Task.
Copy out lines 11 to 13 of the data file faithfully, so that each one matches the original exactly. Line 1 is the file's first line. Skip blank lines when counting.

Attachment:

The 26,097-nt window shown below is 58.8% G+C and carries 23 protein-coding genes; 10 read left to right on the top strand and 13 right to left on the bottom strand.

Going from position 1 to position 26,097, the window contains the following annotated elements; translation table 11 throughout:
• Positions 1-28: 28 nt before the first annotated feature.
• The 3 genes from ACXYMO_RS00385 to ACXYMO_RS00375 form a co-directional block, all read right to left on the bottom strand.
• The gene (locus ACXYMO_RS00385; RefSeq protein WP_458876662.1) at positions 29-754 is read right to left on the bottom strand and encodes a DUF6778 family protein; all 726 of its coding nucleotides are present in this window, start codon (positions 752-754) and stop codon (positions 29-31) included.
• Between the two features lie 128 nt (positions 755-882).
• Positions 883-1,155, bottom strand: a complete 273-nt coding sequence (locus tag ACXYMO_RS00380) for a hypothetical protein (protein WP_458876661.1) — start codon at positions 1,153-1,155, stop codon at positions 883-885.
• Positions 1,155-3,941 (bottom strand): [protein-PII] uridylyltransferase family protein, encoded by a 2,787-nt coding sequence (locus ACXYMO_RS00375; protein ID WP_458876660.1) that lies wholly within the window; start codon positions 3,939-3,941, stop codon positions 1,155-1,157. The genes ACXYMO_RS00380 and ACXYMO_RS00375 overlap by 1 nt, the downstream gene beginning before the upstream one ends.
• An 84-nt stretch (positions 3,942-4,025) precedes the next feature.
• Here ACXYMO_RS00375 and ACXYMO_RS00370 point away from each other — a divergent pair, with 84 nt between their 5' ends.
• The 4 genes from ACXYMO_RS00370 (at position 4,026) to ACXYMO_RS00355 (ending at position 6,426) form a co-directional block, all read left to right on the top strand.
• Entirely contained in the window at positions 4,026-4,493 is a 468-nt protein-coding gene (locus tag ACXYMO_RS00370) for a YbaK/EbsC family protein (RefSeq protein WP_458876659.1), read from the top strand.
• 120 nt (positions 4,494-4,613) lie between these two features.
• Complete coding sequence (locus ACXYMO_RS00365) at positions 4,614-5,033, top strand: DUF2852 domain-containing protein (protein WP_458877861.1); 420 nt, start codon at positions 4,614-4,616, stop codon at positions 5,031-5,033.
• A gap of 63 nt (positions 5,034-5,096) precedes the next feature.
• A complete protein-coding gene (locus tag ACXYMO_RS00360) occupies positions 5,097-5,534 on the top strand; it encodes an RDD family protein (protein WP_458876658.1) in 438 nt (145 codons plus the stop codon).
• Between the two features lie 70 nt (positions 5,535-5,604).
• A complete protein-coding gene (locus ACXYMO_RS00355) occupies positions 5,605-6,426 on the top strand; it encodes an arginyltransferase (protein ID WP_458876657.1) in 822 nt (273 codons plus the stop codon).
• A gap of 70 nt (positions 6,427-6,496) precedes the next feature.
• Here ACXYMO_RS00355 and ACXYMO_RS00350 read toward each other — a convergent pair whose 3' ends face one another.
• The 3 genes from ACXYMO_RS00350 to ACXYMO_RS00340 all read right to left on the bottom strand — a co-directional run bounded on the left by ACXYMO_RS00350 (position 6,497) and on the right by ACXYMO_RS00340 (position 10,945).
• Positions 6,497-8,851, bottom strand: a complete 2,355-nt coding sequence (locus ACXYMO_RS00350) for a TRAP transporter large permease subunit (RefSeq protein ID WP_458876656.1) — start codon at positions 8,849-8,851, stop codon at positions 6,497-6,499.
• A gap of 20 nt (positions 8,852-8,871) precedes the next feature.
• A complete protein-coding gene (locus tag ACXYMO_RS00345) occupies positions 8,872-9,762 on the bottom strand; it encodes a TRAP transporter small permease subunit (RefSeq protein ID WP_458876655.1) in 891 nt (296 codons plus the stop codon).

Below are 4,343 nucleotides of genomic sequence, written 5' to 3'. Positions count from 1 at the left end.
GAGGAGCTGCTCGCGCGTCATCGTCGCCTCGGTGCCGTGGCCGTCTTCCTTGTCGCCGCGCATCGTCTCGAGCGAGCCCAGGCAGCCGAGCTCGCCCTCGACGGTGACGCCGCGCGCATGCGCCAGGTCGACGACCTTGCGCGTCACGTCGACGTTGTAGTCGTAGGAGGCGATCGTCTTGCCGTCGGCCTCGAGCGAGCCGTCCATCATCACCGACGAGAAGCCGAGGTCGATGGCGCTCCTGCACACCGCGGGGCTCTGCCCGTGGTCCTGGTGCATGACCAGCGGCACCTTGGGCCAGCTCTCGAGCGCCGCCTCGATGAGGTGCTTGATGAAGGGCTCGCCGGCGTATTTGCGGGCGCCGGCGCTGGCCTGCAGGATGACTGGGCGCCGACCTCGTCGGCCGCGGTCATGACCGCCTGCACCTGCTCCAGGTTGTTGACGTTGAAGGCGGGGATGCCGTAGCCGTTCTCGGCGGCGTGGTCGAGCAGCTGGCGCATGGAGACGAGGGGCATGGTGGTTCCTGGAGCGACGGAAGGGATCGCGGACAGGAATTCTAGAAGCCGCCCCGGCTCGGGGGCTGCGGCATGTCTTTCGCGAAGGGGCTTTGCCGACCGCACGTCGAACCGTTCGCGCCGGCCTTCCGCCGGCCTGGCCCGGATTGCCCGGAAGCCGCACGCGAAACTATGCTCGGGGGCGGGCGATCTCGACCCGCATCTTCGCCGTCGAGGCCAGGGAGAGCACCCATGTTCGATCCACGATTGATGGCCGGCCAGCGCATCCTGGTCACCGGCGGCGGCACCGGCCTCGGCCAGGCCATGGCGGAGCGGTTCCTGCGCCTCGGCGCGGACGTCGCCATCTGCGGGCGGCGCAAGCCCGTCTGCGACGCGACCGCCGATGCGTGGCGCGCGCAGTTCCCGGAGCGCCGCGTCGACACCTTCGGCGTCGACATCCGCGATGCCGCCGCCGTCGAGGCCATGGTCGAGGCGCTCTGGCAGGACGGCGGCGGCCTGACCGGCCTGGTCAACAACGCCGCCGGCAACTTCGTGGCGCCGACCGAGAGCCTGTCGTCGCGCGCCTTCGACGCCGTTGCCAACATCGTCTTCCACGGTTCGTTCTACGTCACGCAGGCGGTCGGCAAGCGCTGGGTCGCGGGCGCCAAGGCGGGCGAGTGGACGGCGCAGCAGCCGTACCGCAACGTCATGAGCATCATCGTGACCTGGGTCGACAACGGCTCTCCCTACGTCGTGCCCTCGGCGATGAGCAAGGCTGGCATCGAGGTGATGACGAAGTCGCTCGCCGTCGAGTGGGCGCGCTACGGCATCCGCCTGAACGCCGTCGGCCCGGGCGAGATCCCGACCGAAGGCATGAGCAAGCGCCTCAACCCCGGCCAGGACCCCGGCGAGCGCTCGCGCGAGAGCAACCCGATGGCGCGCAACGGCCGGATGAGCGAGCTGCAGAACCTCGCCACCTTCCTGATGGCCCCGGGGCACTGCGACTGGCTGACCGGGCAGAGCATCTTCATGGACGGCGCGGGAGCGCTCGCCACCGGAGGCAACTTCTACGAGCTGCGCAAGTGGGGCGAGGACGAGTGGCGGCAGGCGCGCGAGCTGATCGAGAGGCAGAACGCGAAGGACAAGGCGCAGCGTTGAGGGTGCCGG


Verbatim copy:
• The 4 genes from ACXYMO_RS00370 (at position 4,026) to ACXYMO_RS00355 (ending at position 6,426) form a co-directional block, all read left to right on the top strand.
• Entirely contained in the window at positions 4,026-4,493 is a 468-nt protein-coding gene (locus tag ACXYMO_RS00370) for a YbaK/EbsC family protein (RefSeq protein WP_458876659.1), read from the top strand.
• 120 nt (positions 4,494-4,613) lie between these two features.